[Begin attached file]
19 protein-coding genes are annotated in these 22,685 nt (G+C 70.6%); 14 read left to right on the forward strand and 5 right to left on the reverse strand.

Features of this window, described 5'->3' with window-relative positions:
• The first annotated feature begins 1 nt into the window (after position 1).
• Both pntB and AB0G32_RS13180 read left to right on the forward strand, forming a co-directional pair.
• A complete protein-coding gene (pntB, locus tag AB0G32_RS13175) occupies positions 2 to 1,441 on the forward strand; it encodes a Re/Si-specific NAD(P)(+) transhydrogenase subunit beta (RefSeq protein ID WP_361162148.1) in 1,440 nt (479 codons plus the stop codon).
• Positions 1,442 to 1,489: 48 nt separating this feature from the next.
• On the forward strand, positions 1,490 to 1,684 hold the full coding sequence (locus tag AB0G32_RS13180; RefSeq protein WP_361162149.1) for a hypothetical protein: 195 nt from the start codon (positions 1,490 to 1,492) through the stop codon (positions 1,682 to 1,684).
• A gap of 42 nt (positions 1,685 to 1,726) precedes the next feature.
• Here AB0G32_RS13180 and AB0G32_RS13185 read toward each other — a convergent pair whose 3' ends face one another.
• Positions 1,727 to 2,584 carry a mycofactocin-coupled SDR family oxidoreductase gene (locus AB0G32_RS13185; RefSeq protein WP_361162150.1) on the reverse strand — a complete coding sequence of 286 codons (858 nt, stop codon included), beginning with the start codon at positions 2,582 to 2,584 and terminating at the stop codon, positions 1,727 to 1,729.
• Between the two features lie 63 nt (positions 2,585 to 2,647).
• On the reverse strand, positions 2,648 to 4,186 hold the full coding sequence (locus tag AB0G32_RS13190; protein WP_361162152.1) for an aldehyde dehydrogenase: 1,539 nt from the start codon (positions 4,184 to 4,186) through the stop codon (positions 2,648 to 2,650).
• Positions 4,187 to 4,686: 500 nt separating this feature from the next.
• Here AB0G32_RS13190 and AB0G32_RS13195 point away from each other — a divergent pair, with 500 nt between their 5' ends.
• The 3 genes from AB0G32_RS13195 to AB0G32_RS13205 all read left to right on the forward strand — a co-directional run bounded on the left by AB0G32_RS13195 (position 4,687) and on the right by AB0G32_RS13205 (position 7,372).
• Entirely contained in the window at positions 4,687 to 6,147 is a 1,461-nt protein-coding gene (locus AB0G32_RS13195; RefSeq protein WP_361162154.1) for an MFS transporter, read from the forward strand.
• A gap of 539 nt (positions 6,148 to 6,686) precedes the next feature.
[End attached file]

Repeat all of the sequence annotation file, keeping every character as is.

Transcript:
19 protein-coding genes are annotated in these 22,685 nt (G+C 70.6%); 14 read left to right on the forward strand and 5 right to left on the reverse strand.

Features of this window, described 5'->3' with window-relative positions:
• The first annotated feature begins 1 nt into the window (after position 1).
• Both pntB and AB0G32_RS13180 read left to right on the forward strand, forming a co-directional pair.
• A complete protein-coding gene (pntB, locus tag AB0G32_RS13175) occupies positions 2 to 1,441 on the forward strand; it encodes a Re/Si-specific NAD(P)(+) transhydrogenase subunit beta (RefSeq protein ID WP_361162148.1) in 1,440 nt (479 codons plus the stop codon).
• Positions 1,442 to 1,489: 48 nt separating this feature from the next.
• On the forward strand, positions 1,490 to 1,684 hold the full coding sequence (locus tag AB0G32_RS13180; RefSeq protein WP_361162149.1) for a hypothetical protein: 195 nt from the start codon (positions 1,490 to 1,492) through the stop codon (positions 1,682 to 1,684).
• A gap of 42 nt (positions 1,685 to 1,726) precedes the next feature.
• Here AB0G32_RS13180 and AB0G32_RS13185 read toward each other — a convergent pair whose 3' ends face one another.
• Positions 1,727 to 2,584 carry a mycofactocin-coupled SDR family oxidoreductase gene (locus AB0G32_RS13185; RefSeq protein WP_361162150.1) on the reverse strand — a complete coding sequence of 286 codons (858 nt, stop codon included), beginning with the start codon at positions 2,582 to 2,584 and terminating at the stop codon, positions 1,727 to 1,729.
• Between the two features lie 63 nt (positions 2,585 to 2,647).
• On the reverse strand, positions 2,648 to 4,186 hold the full coding sequence (locus tag AB0G32_RS13190; protein WP_361162152.1) for an aldehyde dehydrogenase: 1,539 nt from the start codon (positions 4,184 to 4,186) through the stop codon (positions 2,648 to 2,650).
• Positions 4,187 to 4,686: 500 nt separating this feature from the next.
• Here AB0G32_RS13190 and AB0G32_RS13195 point away from each other — a divergent pair, with 500 nt between their 5' ends.
• The 3 genes from AB0G32_RS13195 to AB0G32_RS13205 all read left to right on the forward strand — a co-directional run bounded on the left by AB0G32_RS13195 (position 4,687) and on the right by AB0G32_RS13205 (position 7,372).
• Entirely contained in the window at positions 4,687 to 6,147 is a 1,461-nt protein-coding gene (locus AB0G32_RS13195; RefSeq protein WP_361162154.1) for an MFS transporter, read from the forward strand.
• A gap of 539 nt (positions 6,148 to 6,686) precedes the next feature.